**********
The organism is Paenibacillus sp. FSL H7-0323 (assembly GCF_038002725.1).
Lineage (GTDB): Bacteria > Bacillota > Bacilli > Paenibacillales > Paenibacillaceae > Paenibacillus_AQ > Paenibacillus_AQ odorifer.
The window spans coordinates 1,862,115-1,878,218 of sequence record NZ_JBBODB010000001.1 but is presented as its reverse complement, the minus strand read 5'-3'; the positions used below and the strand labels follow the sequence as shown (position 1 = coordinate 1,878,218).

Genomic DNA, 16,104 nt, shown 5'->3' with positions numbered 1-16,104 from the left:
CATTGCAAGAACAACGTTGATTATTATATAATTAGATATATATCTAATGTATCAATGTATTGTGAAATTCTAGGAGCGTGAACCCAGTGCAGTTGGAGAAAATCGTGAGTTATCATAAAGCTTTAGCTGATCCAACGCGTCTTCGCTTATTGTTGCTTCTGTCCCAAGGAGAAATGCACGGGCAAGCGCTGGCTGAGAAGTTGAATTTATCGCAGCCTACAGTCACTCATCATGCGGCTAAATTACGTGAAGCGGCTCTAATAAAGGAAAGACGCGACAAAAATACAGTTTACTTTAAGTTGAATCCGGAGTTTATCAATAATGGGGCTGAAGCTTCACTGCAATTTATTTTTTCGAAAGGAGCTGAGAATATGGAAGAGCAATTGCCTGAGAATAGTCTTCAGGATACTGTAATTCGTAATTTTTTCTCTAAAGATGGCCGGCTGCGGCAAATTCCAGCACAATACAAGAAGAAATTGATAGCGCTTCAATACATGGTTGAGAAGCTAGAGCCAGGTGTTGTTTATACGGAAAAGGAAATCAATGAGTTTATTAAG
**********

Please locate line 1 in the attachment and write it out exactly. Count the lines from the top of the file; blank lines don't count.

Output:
The organism is Paenibacillus sp. FSL H7-0323 (assembly GCF_038002725.1).